Room sizes

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    Room sizes

    I have a single room that's nearly big enough to be a double. It's an ex-council house with a built in floor to ceiling cupboard in the corner. If I knocked out this cupboard it would be big enough to be a double. I don't really want to knock out this very useful cupboard and replace it with another one that would be a flat-pack. Is this cupboard counted in the floor space calculation?

    Another room in the same house might just be big enough to count as an adult single. I've got to re-measure it but I think it's only just too small. If I let both rooms out as one double unit could that count as a double bedroom?

    #2
    Check size (110sq ft plus required for double) against info provided by Shelter here...
    http://england.shelter.org.uk/legal/...overcrowding#2

    Funny how many estate agents & letting agents seem ignorant of these room size requirements, in place since Housing Act 1985..
    I am legally unqualified: If you need to rely on advice check it with a suitable authority - eg a solicitor specialising in landlord/tenant law...

    Comment


      #3
      You can't count the two together as one room. Each has to be of at least the required size. It sounds like its worth removing the built in cupboard if that will get you over the line though.

      Comment


        #4
        Originally posted by theartfullodger View Post
        Check size (110sq ft plus required for double) against info provided by Shelter here...
        http://england.shelter.org.uk/legal/...overcrowding#2

        Funny how many estate agents & letting agents seem ignorant of these room size requirements, in place since Housing Act 1985..
        I know! My Mum is looking for a house and one of the rooms was only 6.5" x 6.5". Oh so tichy.

        Comment


          #5
          Originally posted by DPT57 View Post
          You can't count the two together as one room. Each has to be of at least the required size. It sounds like its worth removing the built in cupboard if that will get you over the line though.
          thanks for that but can you give some legal regs?

          Comment


            #6
            For statutory overcrowding, it is not how many people are actually in a room that matters, but the the total number of people that would be possible if all available rooms were at capacity, according to the standards. For that purpose, a living or dining room can be counted.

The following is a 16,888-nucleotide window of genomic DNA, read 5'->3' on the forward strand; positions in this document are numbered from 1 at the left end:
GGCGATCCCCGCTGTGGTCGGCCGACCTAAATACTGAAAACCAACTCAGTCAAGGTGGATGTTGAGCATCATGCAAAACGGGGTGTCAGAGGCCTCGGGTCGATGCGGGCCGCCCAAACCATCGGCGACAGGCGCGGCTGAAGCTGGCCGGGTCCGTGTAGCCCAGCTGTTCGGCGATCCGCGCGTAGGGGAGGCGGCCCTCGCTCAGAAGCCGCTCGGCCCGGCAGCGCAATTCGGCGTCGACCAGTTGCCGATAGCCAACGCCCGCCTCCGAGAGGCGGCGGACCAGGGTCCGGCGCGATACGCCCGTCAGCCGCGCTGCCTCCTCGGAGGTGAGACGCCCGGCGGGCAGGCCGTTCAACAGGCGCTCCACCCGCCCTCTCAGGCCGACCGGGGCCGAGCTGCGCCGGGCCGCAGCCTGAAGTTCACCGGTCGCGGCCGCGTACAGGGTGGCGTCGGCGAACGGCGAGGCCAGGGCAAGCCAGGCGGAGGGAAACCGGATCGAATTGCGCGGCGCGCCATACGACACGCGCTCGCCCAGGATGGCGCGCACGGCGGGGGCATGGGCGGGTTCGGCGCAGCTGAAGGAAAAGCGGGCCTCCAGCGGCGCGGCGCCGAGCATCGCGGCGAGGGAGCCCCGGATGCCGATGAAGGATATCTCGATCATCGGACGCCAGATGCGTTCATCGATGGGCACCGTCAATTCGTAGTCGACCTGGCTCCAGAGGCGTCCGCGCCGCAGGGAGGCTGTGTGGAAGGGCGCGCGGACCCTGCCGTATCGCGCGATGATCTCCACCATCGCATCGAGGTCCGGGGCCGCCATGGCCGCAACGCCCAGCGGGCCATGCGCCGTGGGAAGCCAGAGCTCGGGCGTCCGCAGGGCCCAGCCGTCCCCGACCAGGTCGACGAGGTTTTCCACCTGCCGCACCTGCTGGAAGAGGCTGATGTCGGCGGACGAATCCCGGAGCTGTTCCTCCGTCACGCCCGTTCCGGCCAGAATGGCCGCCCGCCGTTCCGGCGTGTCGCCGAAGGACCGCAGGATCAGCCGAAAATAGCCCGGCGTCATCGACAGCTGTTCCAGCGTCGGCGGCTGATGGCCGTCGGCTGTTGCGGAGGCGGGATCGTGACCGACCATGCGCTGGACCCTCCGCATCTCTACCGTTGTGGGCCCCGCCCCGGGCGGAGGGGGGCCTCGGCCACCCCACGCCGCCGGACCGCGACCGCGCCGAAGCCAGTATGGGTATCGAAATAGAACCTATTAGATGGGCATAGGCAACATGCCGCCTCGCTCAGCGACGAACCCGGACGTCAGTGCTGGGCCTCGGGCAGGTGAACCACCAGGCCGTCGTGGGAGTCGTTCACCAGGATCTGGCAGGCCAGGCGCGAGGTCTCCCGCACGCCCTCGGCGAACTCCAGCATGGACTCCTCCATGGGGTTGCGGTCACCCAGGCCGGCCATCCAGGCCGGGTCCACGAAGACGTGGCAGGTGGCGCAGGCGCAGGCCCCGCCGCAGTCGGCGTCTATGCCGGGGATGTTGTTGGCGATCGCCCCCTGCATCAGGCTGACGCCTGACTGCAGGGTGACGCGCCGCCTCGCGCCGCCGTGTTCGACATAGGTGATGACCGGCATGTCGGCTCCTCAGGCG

There is another definition, that is used to prioritise council housing, and is the basis on which overcrowding statistics are produces, in which only bedrooms are counted. That has rules about sloping ceilings and, I think, about fitted furniture.

            Comment


              #7
              Originally posted by Berlingogirl View Post

              thanks for that but can you give some legal regs?
              See here: Section 3.3 says "communal space in other parts of the HMO cannot be used to compensate for rooms smaller than the prescribed minimum. "

              Comment


                #8
                Sorry, here: https://www.gov.uk/government/public...ng-authorities

                Comment


                  #9
                  Sorry. Missed this was the double occupation forum. Living rooms don't count, if they are shared.

                  If you need a licence, all bets are off, but otherwise, I would have thought that, if there was a single tenancy, you would not be legally overcrowded if they could sleep; in separate rooms, but chose not to.

                  Comment


                    #10
                    I don't need a licence as I'm leaving one room unoccupied at the moment (that's one more homeless person added to the stats). I was advised that if I removed the door from the built in cupboard I could include it in the floor space. Crazy.

                    Comment


                      #11
                      If you don't need a licence then I believe the minimum room sizes don't have to apply, unless the local authority has additional licensing and their own minimum.

                      Comment

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